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Ann Clin Neurophysiol > Volume 1(2); 1999 > Article
Ann Clin Neurophysiol. 1999; 1(2): 99-105.
Changes of Magnetic Motor Evoked Potentials in Hemiparesis due to Cerebral Infarction
Ju Ho Lee, Young Huk Park, Kwang Soo Kim, and Kyung Moo Yoo
Copyright © 1999 The Korean Society of Clinical Neurophysiology
This is an Open Access article distributed under the terms of the Creative Commons Attribution Non-Commercial License (http://creativecommons.org/licenses/by-nc/4.0) which permits unrestricted non-commercial use, distribution, and reproduction in any medium, provided the original work is properly cited.
Background and Objectives: The Motor evoked potentials (MEP) study may be useful in the evaluation of the degree of impairment in the motor nervous system and in the determination of the prognosis. The purpose of this study is to evaluate the status of central nervous system in acute and subacute state of cerebral ischemia by comparing the changes of MEP I the initial and follow-up study.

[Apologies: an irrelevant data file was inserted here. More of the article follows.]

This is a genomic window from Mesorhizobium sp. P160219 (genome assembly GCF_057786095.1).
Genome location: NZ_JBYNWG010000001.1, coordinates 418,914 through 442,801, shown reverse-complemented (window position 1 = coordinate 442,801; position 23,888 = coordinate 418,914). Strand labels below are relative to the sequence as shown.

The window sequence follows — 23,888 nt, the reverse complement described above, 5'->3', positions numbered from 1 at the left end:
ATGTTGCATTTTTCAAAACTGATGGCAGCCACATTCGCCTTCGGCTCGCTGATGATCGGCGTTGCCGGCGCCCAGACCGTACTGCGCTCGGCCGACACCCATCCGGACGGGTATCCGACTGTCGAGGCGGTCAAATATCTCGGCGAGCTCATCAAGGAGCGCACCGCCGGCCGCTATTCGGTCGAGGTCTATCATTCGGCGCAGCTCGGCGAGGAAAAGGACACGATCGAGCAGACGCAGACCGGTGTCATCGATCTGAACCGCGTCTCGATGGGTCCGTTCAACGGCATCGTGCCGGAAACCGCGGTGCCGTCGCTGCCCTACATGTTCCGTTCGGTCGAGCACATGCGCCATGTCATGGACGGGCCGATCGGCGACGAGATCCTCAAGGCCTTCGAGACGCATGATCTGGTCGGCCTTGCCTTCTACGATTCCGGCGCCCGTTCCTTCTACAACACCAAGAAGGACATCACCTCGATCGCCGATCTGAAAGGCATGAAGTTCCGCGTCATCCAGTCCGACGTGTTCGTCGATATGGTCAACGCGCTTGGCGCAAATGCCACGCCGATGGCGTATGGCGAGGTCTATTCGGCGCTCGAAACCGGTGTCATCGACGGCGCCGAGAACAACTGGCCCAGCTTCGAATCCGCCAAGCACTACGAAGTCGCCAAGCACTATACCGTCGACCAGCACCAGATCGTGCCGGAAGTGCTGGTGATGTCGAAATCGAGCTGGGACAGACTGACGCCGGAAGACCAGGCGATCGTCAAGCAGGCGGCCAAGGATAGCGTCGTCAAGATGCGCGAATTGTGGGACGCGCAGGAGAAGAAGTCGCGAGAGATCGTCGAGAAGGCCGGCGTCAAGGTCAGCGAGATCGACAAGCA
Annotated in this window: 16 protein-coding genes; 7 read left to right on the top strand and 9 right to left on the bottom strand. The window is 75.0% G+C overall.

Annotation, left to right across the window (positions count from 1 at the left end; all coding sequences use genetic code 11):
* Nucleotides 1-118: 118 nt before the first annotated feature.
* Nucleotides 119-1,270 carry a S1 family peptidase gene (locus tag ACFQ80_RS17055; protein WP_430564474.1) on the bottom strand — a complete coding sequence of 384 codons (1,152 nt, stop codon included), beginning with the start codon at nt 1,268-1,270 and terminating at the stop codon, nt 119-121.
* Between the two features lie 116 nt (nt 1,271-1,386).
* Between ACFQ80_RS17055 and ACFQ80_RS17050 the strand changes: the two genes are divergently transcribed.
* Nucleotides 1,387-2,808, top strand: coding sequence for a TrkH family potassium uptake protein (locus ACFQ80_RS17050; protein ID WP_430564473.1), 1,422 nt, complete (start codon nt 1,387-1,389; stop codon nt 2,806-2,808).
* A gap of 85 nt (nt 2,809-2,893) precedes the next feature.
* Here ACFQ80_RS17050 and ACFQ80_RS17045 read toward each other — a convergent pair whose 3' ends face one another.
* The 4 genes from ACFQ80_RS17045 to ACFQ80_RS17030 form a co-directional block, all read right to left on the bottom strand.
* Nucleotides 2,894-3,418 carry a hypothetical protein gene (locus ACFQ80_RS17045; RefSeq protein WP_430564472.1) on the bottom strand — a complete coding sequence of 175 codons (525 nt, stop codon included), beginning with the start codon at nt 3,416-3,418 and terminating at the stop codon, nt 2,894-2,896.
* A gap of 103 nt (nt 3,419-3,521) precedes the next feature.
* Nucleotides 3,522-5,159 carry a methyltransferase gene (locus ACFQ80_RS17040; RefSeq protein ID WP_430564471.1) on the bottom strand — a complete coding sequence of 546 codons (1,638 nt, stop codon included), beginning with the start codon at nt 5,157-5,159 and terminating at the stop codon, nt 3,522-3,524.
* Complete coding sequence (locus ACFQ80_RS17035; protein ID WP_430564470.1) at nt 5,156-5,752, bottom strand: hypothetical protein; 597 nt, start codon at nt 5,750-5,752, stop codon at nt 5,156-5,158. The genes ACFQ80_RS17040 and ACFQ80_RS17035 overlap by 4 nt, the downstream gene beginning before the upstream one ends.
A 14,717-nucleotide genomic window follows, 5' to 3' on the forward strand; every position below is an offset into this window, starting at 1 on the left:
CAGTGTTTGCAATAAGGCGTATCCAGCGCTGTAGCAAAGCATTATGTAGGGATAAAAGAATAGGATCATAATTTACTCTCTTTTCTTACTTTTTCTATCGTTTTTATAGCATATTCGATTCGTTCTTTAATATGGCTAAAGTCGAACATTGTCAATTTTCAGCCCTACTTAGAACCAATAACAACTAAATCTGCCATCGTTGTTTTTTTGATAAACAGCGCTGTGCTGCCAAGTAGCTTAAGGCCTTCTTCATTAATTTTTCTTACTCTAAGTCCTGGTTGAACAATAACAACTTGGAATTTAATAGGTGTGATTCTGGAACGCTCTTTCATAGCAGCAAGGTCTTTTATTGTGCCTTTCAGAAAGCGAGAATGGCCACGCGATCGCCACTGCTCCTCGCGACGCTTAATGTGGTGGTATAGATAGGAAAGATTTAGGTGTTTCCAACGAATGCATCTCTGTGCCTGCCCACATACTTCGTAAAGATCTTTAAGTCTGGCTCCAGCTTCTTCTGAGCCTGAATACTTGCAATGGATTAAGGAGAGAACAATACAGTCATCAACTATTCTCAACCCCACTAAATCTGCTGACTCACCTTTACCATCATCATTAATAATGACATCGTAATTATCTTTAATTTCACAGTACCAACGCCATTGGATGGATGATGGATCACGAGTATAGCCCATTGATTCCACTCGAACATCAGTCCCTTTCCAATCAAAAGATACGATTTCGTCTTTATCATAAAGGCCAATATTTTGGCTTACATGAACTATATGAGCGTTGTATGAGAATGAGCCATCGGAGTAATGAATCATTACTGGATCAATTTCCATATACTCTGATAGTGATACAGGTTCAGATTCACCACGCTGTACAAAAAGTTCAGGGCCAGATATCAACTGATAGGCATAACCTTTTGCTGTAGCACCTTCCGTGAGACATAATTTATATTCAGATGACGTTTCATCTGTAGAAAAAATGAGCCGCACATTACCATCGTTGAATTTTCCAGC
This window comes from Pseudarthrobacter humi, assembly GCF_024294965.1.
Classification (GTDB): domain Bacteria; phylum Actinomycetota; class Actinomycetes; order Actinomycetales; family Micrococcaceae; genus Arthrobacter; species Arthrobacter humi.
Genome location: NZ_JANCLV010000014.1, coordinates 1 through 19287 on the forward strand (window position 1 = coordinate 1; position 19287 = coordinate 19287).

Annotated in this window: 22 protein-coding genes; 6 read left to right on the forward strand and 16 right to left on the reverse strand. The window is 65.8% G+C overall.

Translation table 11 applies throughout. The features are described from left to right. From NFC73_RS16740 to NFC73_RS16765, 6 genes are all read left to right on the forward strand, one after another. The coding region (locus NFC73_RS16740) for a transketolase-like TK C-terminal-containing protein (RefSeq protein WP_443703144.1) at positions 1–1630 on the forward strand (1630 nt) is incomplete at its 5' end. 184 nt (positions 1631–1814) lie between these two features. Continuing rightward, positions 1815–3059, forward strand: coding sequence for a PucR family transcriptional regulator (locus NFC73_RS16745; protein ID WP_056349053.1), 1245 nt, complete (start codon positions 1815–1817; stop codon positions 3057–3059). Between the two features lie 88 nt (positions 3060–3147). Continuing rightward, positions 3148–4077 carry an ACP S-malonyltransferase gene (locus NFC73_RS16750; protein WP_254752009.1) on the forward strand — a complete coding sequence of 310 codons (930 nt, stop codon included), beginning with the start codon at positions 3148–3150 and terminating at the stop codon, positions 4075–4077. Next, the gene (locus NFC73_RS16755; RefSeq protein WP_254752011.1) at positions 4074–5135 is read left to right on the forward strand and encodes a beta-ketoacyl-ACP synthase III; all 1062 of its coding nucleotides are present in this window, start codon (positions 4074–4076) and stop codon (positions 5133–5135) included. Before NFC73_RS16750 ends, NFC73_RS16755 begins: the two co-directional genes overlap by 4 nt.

Methods: Twenty patients with hemiparesis caused by ischemic stroke were recruited for this study. We tested MEP within 7 days and follow-up after 14 days after symptoms onset. The cerebral motor cortex area, cervical area for upper extremity and lumbar area for lower extremity were stimulated by transmagnetic stimulator. The central motor conduction time(CMCT) was measured with the difference in MEP caused by stimulating the vertical area and spinal area. The CMCT of hemiparetic patients were classified into three group-normal, delayed, and no evoked MEP groups. Results : The CMCT in hemiparetic side of acute ischemic stroke patients were significantly delayed (P < 0.05) compared with the control group. The CMCT of hemiparetic side in the follow-up study showed no significantly difference in comparison to the control group. The prognosis of motor improvement was better I the groups of delayed MEP than the groups of no evoked MEP. Conclusion : The CMCT of hemiparetic and contralateral sides were delayed in acute ischemic stroke, compared with control group and were returned to normal boundaries in subacute state, But in the most cases with no MEP response in the initial study, also showed no MEP response in the follow-up study. The recovery occurred in the subacute state in cases with mild hemiparesis, whereas recovery did not occur in the subacute stage in case with severe hemiparesis.
Key words: Motor evokded potential, Central motor condution time, Stroke
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